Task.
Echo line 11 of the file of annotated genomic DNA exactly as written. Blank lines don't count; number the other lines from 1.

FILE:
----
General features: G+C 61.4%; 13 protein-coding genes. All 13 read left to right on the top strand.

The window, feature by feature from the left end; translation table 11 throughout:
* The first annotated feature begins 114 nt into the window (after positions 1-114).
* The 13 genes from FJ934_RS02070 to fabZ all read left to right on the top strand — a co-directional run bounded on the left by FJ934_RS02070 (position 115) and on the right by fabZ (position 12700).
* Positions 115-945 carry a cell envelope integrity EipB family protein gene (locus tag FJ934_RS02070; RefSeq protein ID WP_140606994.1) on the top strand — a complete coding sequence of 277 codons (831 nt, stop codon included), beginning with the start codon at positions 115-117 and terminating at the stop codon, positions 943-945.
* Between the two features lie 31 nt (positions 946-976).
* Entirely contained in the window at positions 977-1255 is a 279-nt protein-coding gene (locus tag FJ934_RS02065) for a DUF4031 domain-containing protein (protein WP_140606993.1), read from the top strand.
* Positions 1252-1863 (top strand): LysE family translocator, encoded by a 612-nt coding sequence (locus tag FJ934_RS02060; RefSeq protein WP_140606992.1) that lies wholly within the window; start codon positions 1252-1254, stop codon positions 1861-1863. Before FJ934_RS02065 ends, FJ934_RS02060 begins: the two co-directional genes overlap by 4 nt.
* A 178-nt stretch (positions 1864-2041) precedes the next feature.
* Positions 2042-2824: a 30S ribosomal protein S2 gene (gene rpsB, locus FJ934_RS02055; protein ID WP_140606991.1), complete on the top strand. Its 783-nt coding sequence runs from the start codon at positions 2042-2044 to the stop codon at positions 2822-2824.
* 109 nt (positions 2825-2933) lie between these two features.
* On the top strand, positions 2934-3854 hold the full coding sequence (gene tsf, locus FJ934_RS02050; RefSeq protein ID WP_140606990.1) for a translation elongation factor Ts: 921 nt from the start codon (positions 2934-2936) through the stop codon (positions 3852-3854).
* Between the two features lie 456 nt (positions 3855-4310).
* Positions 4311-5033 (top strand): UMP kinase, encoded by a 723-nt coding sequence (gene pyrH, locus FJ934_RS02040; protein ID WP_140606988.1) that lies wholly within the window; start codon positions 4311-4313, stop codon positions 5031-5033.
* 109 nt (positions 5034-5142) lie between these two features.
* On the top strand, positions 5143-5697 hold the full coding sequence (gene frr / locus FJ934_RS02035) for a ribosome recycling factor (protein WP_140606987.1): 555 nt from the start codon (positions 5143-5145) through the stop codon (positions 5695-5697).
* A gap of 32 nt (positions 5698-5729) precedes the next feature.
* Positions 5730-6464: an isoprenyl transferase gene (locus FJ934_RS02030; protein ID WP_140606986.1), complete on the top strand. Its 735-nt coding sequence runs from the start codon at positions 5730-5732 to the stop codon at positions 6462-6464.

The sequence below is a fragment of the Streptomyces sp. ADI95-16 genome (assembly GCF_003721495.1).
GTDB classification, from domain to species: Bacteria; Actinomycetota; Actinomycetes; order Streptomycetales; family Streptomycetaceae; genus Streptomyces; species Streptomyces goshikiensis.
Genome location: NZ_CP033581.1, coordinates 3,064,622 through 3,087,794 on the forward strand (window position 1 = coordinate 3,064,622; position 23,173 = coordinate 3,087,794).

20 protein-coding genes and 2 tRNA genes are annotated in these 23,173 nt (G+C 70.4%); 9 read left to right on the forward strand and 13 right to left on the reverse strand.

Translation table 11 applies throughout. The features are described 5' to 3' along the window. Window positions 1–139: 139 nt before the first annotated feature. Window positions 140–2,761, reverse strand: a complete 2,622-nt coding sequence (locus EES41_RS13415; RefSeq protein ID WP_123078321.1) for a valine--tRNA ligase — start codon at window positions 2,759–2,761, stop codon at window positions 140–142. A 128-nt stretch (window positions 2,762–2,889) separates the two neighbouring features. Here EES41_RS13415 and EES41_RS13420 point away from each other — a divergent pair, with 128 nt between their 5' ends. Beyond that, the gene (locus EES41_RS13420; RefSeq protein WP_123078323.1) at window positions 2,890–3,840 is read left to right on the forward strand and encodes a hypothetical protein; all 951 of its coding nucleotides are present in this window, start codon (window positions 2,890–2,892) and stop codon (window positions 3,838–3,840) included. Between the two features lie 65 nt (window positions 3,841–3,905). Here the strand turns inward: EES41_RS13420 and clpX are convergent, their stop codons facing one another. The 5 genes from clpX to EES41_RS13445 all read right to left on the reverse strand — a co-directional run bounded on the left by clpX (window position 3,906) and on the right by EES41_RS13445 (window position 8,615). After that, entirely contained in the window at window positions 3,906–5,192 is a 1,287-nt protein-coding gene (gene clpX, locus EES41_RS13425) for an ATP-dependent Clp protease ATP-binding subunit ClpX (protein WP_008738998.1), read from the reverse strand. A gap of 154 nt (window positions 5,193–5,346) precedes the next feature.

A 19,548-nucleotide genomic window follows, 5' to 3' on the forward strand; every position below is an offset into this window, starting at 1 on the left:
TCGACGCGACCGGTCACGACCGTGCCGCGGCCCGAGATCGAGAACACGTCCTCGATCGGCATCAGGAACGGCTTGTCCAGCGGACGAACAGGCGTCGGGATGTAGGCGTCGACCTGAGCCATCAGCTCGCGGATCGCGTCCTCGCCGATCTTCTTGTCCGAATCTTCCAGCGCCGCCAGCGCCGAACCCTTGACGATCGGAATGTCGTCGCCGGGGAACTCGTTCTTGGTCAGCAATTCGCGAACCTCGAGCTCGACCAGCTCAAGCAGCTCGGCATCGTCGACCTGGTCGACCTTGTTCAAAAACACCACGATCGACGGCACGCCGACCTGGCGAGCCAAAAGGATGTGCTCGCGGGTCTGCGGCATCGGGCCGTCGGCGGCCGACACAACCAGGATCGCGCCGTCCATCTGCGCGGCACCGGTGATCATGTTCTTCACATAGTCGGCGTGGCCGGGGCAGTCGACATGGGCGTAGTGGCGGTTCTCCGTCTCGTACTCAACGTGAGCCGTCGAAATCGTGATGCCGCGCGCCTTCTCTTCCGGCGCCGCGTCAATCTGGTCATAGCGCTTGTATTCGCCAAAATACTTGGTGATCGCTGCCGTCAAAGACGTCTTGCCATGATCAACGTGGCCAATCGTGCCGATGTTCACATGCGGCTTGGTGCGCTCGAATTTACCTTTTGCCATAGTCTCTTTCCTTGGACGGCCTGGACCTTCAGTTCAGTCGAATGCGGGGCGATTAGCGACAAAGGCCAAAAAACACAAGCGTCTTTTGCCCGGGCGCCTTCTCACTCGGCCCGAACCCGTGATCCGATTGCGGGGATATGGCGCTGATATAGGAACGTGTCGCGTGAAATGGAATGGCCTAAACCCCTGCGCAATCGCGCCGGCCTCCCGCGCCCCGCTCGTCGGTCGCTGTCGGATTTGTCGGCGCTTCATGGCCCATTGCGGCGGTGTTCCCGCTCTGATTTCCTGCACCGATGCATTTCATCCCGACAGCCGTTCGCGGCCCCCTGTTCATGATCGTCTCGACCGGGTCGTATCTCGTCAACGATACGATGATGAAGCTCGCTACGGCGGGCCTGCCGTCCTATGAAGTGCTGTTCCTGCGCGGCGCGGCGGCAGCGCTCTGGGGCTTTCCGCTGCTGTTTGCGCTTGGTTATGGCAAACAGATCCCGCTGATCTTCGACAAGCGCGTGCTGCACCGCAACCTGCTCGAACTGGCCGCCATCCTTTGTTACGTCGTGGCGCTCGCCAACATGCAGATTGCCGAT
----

* 109 nt (positions 2825-2933) lie between these two features.